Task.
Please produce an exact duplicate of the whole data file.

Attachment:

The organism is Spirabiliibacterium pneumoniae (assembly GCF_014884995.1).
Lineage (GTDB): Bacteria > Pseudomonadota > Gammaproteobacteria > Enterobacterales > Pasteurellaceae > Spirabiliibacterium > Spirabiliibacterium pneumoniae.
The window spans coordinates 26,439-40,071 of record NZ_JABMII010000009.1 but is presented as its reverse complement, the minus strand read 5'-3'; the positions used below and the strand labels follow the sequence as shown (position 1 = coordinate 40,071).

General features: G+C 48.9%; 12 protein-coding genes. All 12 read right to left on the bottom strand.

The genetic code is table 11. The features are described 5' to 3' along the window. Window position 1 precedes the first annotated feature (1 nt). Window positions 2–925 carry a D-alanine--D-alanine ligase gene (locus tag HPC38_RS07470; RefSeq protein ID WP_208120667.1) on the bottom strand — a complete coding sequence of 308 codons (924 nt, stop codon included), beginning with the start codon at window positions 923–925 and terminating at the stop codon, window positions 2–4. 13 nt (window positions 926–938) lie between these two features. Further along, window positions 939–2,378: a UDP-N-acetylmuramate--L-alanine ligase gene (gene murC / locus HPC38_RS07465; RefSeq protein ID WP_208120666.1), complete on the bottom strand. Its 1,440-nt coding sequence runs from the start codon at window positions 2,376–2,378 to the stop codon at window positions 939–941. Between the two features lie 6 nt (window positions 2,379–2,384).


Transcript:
The organism is Spirabiliibacterium pneumoniae (assembly GCF_014884995.1).
Lineage (GTDB): Bacteria > Pseudomonadota > Gammaproteobacteria > Enterobacterales > Pasteurellaceae > Spirabiliibacterium > Spirabiliibacterium pneumoniae.
The window spans coordinates 26,439-40,071 of record NZ_JABMII010000009.1 but is presented as its reverse complement, the minus strand read 5'-3'; the positions used below and the strand labels follow the sequence as shown (position 1 = coordinate 40,071).

General features: G+C 48.9%; 12 protein-coding genes. All 12 read right to left on the bottom strand.

The genetic code is table 11. The features are described 5' to 3' along the window. Window position 1 precedes the first annotated feature (1 nt). Window positions 2–925 carry a D-alanine--D-alanine ligase gene (locus tag HPC38_RS07470; RefSeq protein ID WP_208120667.1) on the bottom strand — a complete coding sequence of 308 codons (924 nt, stop codon included), beginning with the start codon at window positions 923–925 and terminating at the stop codon, window positions 2–4. 13 nt (window positions 926–938) lie between these two features. Further along, window positions 939–2,378: a UDP-N-acetylmuramate--L-alanine ligase gene (gene murC / locus HPC38_RS07465; RefSeq protein ID WP_208120666.1), complete on the bottom strand. Its 1,440-nt coding sequence runs from the start codon at window positions 2,376–2,378 to the stop codon at window positions 939–941. Between the two features lie 6 nt (window positions 2,379–2,384).